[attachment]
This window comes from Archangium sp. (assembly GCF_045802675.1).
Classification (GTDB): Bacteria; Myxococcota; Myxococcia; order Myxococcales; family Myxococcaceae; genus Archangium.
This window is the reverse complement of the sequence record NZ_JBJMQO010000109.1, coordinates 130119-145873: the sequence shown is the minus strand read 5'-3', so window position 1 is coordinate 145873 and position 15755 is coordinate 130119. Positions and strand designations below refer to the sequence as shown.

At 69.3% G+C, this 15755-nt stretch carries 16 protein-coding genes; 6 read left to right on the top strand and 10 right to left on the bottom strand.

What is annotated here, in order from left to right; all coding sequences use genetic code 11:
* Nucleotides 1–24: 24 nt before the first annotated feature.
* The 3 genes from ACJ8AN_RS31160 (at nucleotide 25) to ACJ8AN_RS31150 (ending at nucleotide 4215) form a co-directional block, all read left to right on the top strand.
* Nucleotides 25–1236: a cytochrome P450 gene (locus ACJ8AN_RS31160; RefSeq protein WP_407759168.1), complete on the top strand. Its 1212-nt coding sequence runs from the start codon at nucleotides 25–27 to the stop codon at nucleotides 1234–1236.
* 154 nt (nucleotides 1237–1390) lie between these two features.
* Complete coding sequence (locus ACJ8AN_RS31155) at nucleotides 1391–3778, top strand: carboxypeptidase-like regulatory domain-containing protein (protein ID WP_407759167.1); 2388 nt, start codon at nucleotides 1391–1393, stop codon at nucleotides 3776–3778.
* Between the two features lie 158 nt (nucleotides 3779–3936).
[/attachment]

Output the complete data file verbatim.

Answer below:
This window comes from Archangium sp. (assembly GCF_045802675.1).
Classification (GTDB): Bacteria; Myxococcota; Myxococcia; order Myxococcales; family Myxococcaceae; genus Archangium.
This window is the reverse complement of the sequence record NZ_JBJMQO010000109.1, coordinates 130119-145873: the sequence shown is the minus strand read 5'-3', so window position 1 is coordinate 145873 and position 15755 is coordinate 130119. Positions and strand designations below refer to the sequence as shown.

At 69.3% G+C, this 15755-nt stretch carries 16 protein-coding genes; 6 read left to right on the top strand and 10 right to left on the bottom strand.

What is annotated here, in order from left to right; all coding sequences use genetic code 11:
* Nucleotides 1–24: 24 nt before the first annotated feature.
* The 3 genes from ACJ8AN_RS31160 (at nucleotide 25) to ACJ8AN_RS31150 (ending at nucleotide 4215) form a co-directional block, all read left to right on the top strand.
* Nucleotides 25–1236: a cytochrome P450 gene (locus ACJ8AN_RS31160; RefSeq protein WP_407759168.1), complete on the top strand. Its 1212-nt coding sequence runs from the start codon at nucleotides 25–27 to the stop codon at nucleotides 1234–1236.
* 154 nt (nucleotides 1237–1390) lie between these two features.
* Complete coding sequence (locus ACJ8AN_RS31155) at nucleotides 1391–3778, top strand: carboxypeptidase-like regulatory domain-containing protein (protein ID WP_407759167.1); 2388 nt, start codon at nucleotides 1391–1393, stop codon at nucleotides 3776–3778.
* Between the two features lie 158 nt (nucleotides 3779–3936).